Máximo Barbieri

Real name: Barbieri, Máximo
Guitarist and composer
(18 November 1914 - 3 July 1999)
Place of birth:
Buenos Aires Argentina
Néstor Pinsón

t home, when I was a kid, the only radio station we used to hear was LR1 Radio El Mundo de Buenos Aires. And this latter phrase was repeated many times throughout the day by the radio speakers. We knew their names and the art staff, the actors’ and even some technicians’ (like Tignanelli or the sound effects in charge of Guido Gorgatti who later became an actor).

They were so familiar that through the decades we still remember them. The same happened with the musicians of the staff orchestra and, for a long time, the guitarists that accompanied the singers. Even though we did not pay attention to them, the continuous repetition of their names made them be in our memory forever. The speaker used to announce a certain singer and the guitarists Máximo Barbieri, Domingo Laine, etc.

For some years Barbieri, a self-taught player, studied music with the teacher Kilmer Heller at the Conservatorio Williams of the city of Quilmes. Not taking into account his appearances at some local club or at different domestic festivals, his professional career began in 1935 when on the legendary LS3 Radio Mayo (located on Callao 1526) he accompanied Enrique Carbel who later became a vocalist of Juan D'Arienzo.

He was always busy by that time even though the number of singers was huge and everyday a new one appeared. It was a time when tango was like a flood. Steady jobs were important to survive, anything else helped to improve the financial condition. So in 1940, together with other peers, he became staff guitarist for LR3 Radio Belgrano.

Some articles of later years mention that he also worked on LR4 Radio Splendid. This is quite possible because this radio station was located in the same building of Radio Mayo. In 1943 he joined the popular orchestra led by Feliciano Brunelli. And in 1949 he began a nine-year tenure on Radio El Mundo. Some people exaggeratedly say that he stayed for twenty years on the radio station located on Maipú 555.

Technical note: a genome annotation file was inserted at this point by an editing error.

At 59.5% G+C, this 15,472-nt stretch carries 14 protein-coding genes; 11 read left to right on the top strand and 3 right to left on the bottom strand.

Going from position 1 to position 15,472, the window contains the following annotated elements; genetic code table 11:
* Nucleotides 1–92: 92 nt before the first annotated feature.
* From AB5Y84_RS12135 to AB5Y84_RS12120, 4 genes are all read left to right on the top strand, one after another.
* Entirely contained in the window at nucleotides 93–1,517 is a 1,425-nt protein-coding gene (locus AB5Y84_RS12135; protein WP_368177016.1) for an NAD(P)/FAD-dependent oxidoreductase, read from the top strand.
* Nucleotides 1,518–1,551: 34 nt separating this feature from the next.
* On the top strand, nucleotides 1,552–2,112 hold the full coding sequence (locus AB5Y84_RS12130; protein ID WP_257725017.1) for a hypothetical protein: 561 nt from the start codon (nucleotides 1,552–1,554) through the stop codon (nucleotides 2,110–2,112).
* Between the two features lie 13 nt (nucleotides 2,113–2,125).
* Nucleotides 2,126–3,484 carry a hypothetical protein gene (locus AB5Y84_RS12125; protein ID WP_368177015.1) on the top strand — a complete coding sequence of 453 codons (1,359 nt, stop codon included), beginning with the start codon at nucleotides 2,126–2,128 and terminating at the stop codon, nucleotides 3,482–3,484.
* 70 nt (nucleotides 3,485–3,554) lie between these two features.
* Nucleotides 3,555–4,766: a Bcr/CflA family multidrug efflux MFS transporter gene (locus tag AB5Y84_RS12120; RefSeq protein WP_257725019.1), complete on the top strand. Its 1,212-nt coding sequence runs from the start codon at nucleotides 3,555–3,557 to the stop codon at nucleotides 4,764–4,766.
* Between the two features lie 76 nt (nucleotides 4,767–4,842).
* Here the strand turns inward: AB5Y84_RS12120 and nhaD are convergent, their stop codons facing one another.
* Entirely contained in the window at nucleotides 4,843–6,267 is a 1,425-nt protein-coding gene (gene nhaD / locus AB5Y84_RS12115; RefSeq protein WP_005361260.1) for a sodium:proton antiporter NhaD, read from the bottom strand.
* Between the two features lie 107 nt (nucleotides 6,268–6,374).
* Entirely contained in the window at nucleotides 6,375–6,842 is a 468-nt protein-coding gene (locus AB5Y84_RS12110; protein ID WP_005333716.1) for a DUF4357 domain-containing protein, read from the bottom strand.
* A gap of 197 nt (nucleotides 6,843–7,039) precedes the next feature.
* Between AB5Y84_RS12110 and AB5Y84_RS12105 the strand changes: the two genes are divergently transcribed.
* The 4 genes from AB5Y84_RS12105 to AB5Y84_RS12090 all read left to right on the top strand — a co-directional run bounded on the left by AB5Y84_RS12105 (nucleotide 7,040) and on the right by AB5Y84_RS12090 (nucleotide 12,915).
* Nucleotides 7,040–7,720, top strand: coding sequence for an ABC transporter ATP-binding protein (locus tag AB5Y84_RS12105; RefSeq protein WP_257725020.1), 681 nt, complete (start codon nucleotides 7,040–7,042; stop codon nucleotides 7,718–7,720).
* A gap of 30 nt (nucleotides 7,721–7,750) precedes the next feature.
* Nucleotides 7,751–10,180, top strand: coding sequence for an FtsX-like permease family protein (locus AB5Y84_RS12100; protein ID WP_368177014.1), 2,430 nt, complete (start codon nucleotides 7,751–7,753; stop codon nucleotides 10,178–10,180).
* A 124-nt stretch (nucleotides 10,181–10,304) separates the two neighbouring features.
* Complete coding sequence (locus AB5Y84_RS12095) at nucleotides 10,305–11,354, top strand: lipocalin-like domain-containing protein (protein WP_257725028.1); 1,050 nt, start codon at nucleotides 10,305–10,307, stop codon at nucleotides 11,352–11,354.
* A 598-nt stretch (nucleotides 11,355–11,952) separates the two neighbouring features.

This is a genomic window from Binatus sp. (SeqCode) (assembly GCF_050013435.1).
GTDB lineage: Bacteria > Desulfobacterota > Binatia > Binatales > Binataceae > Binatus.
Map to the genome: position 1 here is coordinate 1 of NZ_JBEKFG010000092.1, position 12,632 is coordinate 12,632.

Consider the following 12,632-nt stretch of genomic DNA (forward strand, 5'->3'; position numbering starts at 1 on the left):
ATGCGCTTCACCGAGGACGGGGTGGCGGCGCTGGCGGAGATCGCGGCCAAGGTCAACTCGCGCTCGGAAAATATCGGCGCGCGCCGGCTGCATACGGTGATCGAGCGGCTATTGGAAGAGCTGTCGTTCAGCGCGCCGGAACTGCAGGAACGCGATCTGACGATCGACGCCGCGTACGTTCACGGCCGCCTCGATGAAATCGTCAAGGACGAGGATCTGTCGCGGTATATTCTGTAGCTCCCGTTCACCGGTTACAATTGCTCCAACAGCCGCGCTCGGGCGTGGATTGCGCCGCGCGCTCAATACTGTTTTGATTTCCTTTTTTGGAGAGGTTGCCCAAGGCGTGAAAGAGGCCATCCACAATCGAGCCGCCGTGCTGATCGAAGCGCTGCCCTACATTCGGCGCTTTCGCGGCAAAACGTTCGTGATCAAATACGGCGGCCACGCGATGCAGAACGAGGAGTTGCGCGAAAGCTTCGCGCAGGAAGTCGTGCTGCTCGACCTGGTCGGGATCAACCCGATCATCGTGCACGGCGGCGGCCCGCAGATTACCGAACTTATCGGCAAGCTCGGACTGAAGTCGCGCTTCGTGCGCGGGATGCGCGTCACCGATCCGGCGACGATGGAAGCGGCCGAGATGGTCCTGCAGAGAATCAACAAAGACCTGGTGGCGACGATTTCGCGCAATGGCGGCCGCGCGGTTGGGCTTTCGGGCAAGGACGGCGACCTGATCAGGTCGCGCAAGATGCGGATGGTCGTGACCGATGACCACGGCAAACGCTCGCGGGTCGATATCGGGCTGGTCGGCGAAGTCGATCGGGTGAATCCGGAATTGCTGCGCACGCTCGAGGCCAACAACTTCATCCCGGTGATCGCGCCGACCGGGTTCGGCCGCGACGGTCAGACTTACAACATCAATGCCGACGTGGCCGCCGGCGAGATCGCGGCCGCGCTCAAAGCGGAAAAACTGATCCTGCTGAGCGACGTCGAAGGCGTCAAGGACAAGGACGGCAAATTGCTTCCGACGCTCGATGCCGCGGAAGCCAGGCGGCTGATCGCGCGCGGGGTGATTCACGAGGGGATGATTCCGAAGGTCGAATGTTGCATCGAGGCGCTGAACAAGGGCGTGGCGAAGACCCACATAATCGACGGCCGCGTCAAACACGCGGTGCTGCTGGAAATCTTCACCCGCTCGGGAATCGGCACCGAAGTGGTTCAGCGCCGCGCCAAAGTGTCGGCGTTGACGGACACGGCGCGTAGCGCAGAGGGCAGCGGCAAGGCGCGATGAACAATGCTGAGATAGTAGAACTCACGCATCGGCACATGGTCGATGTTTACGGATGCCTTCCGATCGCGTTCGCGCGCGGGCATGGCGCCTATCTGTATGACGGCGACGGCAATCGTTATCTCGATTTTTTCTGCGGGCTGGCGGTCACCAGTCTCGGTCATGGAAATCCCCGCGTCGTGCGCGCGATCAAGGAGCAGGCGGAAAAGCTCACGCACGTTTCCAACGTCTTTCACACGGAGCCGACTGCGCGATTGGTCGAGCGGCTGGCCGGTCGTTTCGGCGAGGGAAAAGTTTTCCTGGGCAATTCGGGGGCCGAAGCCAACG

Among the many singers he used to back up, we can name: Charlo, Azucena Maizani, Agustín Irusta, Néstor Feria, Alberto Marino, Edmundo Rivero.

In 1958 Carlos Figari put together a quartet that included Barbieri to appear at several programs on TV Channel 7. Thereafter his guitar group used to accompany the singer Enrique Dumas.

In 1967 he recorded 4 tracks for the Microfón label along with Domingo Laine, Avelino Casao and Perci. He also released a cassette with 12 numbers. This release had a special feature: six of the numbers on one side were overdubbed by him to achieve a fuller sound for showcasing the soloist. They were: “Chiqué”, “Pa' los que sueñan” —a tango of his—, “Canaro en París”, the waltz “Idilio trunco”, “No atropeyen” —also his own— and “Recuerdo”. On the other side he recorded with Domingo Laine, Juan Carlos Gorrías, Pérsico and the bass player Norberto Samonta: “Nueve de julio”, “Pa' la colonia” —a tango he composed—, “El viejo vals”, “Con dos bemoles” —tango co-written with Roberto Grela—, the ranchera “A media rienda” and the zamba “Mujer [b]”, also one of his compositions.

Other titles of his were: the milonga “De vuelta y media”, his most well-known and spread piece; “Caballo de noria”; “Cielo triste”; “Barriada de mis amores”.

Barbieri was a musician that also worked in other music genres. Even though most of his jobs were in the tango field, as time went by he searched for new paths in folk music and also in classical music.

When nobody was expecting new compositions or, even less, recordings of him, in 1993 an album was published with two pieces by Abel Fleury: “El desvelao” (gato) and “Te vas milonga”, one by Agustín Irusta, his famous zamba “Rosario de Santa Fe” and the following numbers of his own: “Ay corazón” (zamba), “De afuera” (huella), “Sobre la marcha” (tango), “Hoy vivo entre tinieblas” (waltz) and “Puerta afuera” (chacarera doble).

He led his own string group and, at the same time, he was deeply fond of criollismo which he evidenced through several books of poems. Some of them are: Mis memorias (1975), De vuelta y media (1978) —as homage paid to the milonga he wrote—, Entre tizones (1983), Quemando sueños (1988) and, finally, while parting like a swan that foresees his death: Chirlos: versos camperos, ciudadanos, lunfardos y humorísticos.

At age eight-four, his wife’s death —something he was unable to bear— and also a cancer might have made him think: «And now what?» or something of the sort. So he took his gun and shot himself. He was unable to live any longer.

Evidently, in a span of so many years his oeuvre was not aired in the way it deserved but he, surely, found joy while conceiving his music and his books. Because of that we think it is quite fair to remember him by means of these lines in Todo Tango.